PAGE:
PRI calls for ‘re-energised’ Paris Agreement

Little progress has been made in five years since Paris Agreement

The Principles for Responsible Investment (PRI) is calling on world leaders to ramp up ambitions surrounding the Paris Agreement as five years on from it being put in place global CO2 emissions have continued to rise.

In a blog entitled Five years on, the Paris Agreement must be re-energised, Sagarika Chatterjee director of climate change at the PRI, and COP26 Champions Finance Lead, said. Although there have been positives since 2015, further action must be taken to increase low-carbon development.

See also: – PRI reveals ‘leading’ investment managers in climate change reporting

She wrote: “Global C02 emissions have continued to rise, hitting record levels in 2018. There are also concerns that many of the world’s biggest polluters—China, the US—have not sufficiently strengthened their 2030 Paris Agreement targets in time for this year’s deadline set by the UN Framework Convention on Climate Change, including explicit targets for their nationally determined contributions (NDCs).

“As countries prepare to submit their NDCs by 31 December, the PRI urges them to ramp up their ambition in response to the climate crisis. We further ask that Australia, a G20 nation, commit to net zero.”


Highlighting the progress made over the past half-decade, Chatterjee said it is encouraging that “climate change is a mainstream investor concern”.

She pointed to the following as evidence:

  • In 2020, 2,097 investors with $97trn in assets, have completed the PRI’s mandatory climate indicators in the PRI Reporting Framework.
  • Through Climate Action100+ 545 investors with nearly $52trn in assets under management are engaging with the highest emitting corporates in the world.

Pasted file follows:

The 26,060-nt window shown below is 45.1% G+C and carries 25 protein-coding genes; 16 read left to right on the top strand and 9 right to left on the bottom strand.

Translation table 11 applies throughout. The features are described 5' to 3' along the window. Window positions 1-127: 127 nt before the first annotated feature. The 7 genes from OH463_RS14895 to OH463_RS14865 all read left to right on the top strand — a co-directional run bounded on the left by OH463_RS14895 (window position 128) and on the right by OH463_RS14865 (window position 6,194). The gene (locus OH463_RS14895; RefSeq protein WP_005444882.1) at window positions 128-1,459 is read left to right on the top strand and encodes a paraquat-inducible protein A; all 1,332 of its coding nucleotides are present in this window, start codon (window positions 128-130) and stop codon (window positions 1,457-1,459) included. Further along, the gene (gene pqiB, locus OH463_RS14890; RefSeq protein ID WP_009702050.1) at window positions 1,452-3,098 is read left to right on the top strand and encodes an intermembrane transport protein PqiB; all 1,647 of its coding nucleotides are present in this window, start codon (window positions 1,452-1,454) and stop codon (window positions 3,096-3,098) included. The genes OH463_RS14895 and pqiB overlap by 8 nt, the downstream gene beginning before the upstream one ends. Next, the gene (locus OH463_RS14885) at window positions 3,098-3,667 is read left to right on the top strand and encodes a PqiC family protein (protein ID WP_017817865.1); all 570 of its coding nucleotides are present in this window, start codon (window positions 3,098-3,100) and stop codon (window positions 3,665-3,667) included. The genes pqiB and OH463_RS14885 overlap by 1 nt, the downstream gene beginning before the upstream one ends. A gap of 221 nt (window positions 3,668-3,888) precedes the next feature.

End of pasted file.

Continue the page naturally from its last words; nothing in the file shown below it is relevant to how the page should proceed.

• Through The Investor Agenda seven investor groups, including the PRI, are collaborating to converge on clear policy asks of governments.

There are also further initiatives such as the Net Zero Owner Alliance, whereby 33 of some of the world’s largest pension funds have committed to net zero by 2050, the global COP26 Race To Zero campaign, which has around 1,000 businesses over 450 cities signed up, and more recently the  launch of the Net Zero Asset Managers Initiative, a group of 30 asset managers managing over $9trn globally, endorsed by the PRI and The Investor Agenda.

“Together asset owners and managers send a clear signal of the strong investment case and unprecedented opportunities of a climate-resilient economy and sustainable recovery from Covid-19 in 2021.”

Chatterjee also said there was “growing momentum” in investor understanding of how the sustainable transition could play out through things such as technology and regulation.

“Investor views on the shape that the transition will take influences capital allocation to finance the transition, conversations between asset owners and managers, and investment analysis to inform portfolio construction,” she wrote.

“By cultivating and originating early nature-based solutions, opportunities that are already becoming mainstream, and by engaging policy makers on optimal enabling regulations, forward-looking investors can drive this market and its impact.”

Finally, she added the nations that embrace the transition are more likely to “prosper in this new world” and explained how investors can play a part.

“Last weekend’s Climate Ambition Summit, the UN Secretary General António Guterres warned nations to declare a climate emergency as they face catastrophic heating of over 3C. The summit shows how much government action is still needed; 2021 presents an unprecedented opportunity for governments to build a sustainable green recovery.

“Looking ahead, global investors have the opportunity to play their role in two challenges; transitioning finance and financing transition.

“Transitioning finance will involve normalising net zero in the finance sector, setting net zero targets and seeing more leadership among insurers, banks and investors – until net zero is truly the norm.

“Financing transition will mean building convergence in the finance community on sector transition pathways, developing a common understanding of key technologies needed, as well as what can be financed today and what needs to happen so more can be financed.”


Natalie Kenway

Natalie is editor in chief at MA Financial covering ESG Clarity, Portfolio Adviser and International Adviser. She was previously global head of ESG insight for ESG Clarity and has been an investment journalist...